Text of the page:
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Campaign notes

July 13, 1998

When he announced last week he was dropping out of Maryland's gubernatorial campaign, Democrat Ray Schoenke stood in front of the State House in Annapolis and called for party unity in backing incumbent Gov. Parris N. Glendening.

With a divided Democratic party, the governor's race could be won by Republican Ellen R. Sauerbrey, he said.

"It is time to be unified in our support for a Democratic candidate and the people want the incumbent. I will not let my candidacy be responsible for putting Ellen Sauerbrey and her extremist policies in the State House," said Schoenke, a Montgomery County, Md., businessman and former Washington Redskins player.

The irony behind such a statement is that for the past six months, Schoenke has been waging an almost nonstop campaign to attack and discredit Glendening, routinely portraying the governor as a professional politician beholden to special interests.

Consider:




* A Schoenke campaign pamphlet, released in January, stated, "For the past three years, Maryland's chief executive officer has operated with one principle in mind his political self-interest."
* In an April 1 visit to Hagerstown, Schoenke criticized Glendening for spending millions of taxpayer dollars on a new football stadium for the Baltimore Ravens.
* In an April 23 news release, Schoenke said Glendening makes policies "based on checks from campaign contributors."
* In a June 4 news release, Schoenke campaign manager Cheryl Benton said Glendening "has had the 'for sale' sign out for years" in order to raise campaign contributions.
* Two weeks ago, Schoenke accused Glendening of misrepresenting the facts of an alleged budget surplus in Prince George's County, Md., where Glendening served as county executive before being elected governor in 1994. Benton said "distorting numbers is Parris' stock and trade."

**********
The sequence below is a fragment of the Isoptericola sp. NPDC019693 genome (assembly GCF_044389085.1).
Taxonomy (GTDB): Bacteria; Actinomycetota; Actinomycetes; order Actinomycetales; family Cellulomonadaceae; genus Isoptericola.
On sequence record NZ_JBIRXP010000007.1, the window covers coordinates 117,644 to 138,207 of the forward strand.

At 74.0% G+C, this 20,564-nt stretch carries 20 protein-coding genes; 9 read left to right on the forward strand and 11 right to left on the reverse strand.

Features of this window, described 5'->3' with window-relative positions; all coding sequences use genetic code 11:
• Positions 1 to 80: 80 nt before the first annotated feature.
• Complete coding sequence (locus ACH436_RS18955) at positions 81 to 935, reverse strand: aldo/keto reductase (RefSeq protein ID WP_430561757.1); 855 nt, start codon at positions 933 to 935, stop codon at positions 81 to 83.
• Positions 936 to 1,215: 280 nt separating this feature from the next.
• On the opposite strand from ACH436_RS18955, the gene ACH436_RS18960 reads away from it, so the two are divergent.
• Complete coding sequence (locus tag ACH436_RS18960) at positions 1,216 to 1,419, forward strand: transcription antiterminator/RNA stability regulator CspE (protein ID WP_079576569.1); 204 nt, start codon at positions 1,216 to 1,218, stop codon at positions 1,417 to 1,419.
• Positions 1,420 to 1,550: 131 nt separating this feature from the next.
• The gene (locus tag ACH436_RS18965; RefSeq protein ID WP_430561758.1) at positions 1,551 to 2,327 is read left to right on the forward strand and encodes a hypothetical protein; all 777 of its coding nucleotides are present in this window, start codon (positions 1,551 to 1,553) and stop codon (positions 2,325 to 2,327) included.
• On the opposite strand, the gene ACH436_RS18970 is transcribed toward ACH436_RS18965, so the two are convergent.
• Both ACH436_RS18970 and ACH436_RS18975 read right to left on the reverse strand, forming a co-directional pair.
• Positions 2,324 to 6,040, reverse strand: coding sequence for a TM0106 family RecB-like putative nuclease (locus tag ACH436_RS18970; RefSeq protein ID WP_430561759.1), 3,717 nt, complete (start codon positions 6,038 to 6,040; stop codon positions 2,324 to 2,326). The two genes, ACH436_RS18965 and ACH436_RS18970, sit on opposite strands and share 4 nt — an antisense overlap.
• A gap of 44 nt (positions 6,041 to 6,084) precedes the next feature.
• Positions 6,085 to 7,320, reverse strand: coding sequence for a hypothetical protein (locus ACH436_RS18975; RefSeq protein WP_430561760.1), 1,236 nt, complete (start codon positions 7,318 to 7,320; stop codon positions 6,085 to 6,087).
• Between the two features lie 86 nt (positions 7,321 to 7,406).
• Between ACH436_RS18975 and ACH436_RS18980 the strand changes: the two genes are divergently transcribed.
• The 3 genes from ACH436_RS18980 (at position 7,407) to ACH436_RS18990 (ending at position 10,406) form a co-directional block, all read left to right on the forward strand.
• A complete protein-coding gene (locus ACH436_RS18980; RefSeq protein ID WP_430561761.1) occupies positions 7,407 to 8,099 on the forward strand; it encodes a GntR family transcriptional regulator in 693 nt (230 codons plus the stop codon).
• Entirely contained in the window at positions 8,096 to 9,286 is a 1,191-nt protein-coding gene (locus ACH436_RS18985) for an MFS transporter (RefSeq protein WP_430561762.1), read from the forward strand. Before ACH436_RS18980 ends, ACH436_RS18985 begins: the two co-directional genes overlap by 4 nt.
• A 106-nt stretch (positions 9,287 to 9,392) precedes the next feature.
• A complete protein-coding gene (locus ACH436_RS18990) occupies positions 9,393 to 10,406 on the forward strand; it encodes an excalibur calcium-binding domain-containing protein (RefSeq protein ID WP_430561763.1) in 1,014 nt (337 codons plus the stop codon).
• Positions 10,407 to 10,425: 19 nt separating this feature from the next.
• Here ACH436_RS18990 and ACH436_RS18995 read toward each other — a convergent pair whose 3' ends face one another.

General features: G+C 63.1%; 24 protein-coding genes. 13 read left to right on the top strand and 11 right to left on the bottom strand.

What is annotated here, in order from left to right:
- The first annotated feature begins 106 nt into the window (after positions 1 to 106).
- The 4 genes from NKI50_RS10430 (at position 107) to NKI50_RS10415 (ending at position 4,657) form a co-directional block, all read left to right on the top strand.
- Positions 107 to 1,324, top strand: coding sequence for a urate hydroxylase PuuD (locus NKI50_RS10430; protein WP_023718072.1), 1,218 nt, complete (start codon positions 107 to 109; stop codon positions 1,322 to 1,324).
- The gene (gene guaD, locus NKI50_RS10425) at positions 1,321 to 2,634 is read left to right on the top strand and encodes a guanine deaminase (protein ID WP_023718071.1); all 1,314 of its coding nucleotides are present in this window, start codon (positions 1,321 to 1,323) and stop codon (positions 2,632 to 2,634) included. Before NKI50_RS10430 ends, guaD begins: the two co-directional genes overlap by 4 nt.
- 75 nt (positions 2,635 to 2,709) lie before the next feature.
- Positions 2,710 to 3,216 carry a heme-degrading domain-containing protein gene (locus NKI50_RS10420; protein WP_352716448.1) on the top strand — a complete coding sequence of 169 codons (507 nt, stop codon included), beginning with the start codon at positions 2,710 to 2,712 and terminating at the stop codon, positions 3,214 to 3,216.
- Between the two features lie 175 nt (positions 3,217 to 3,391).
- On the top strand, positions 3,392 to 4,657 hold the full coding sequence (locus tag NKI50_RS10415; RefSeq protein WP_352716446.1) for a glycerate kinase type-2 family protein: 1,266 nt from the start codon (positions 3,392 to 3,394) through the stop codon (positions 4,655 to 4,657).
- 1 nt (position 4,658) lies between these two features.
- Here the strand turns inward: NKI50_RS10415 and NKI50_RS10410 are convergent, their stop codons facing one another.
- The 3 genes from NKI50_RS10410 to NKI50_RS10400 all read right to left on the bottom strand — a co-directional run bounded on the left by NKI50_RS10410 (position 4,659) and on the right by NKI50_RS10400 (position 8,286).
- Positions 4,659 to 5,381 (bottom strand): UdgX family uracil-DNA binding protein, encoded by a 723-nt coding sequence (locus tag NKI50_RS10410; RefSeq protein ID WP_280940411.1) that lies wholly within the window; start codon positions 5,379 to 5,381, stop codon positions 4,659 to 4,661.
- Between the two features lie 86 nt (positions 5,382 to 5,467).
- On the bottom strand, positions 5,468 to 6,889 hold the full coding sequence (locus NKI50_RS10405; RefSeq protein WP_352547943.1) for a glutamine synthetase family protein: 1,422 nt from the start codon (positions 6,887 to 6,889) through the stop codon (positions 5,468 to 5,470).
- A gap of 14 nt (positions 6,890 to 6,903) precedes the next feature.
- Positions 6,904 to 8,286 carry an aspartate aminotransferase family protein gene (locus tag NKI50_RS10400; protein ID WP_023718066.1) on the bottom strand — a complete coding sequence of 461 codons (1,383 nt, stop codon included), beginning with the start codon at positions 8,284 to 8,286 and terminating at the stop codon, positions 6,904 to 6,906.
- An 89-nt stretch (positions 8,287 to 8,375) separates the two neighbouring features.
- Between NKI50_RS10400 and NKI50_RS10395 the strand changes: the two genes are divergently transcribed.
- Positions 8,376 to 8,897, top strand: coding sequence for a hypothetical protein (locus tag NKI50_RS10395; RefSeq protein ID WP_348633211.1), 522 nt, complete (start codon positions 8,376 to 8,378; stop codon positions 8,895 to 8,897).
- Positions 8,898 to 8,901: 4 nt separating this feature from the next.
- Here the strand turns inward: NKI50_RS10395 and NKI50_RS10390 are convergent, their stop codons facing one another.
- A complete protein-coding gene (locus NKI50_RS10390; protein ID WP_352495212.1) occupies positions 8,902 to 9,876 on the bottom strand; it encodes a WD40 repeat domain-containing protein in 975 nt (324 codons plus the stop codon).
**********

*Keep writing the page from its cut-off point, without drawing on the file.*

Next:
So why the sudden change of heart?

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Schoenke's former campaign spokesman, Chuck Miller, said there was concern that the challenger's candidacy - viewed by most political observers as a longshot - would splinter the party and open the door for Sauerbrey.

"We just don't believe her policies are in keeping with the progressive views of the people of Maryland," Miller said.

He said Schoenke had a face-to-face meeting with the governor last week and later the two spoke on the phone.

"It's better to be on the same team and airing those concerns than opposing each other," Miller said.

Glendening is welcoming the support of his former rival, said spokesman Len Foxwell.

"(Schoenke) brings to the party and the Glendening team a fresh perspective and creative ideas," Foxwell said.

As for Schoenke's constant attacks on Glendening, Foxwell simply chalked it up to the way the political game is often played.

"Politics is a tough sport," he said.

Bruchey attends Muldowney event




Among the handful of people who came out for former Maryland legislator Paul D. Muldowney's press conference last Tuesday to announce his bid for the House of Delegates was Hagerstown Mayor Robert E. Bruchey II.

Muldowney is a Democrat and Bruchey is a Republican.

During the press conference in front of City Hall, Muldowney pledged he would work harder for Hagerstown's interests in the General Assembly than the current "leadership," meaning incumbent Del. John P. Donoghue, D-Washington.

Bruchey thanked Muldowney for his willingness to help the city, including possibly working on bringing city and county officials closer together on certain issues.

But Bruchey said his appearance should not be interpreted as an endorsement of Muldowney. He said he will not support political candidates until after the Sept. 15 primary election.

"At this point, I am a nonpartisan person," he said.

In defense of 'vultures'




When county Republican Central Committee member Vincent Dellaposta compared the mass of County Commissioners candidates to "vultures," it was predictable the hopefuls would take offense.

But it was more than the negative comparison that perturbed Democrat Joe Swope, one of 29 candidates for the five-member board.

Swope, an environmental activist who is a member of the Sierra Club, took umbrage at the slight against vultures.

"I found that demeaning," he said during the citizens' comment portion of the commissioners' meeting last week. "Vultures are an important part of the ecosystem and they're just trying to clean up a mess someone else made."

- Guy Fletcher and Brendan Kirby

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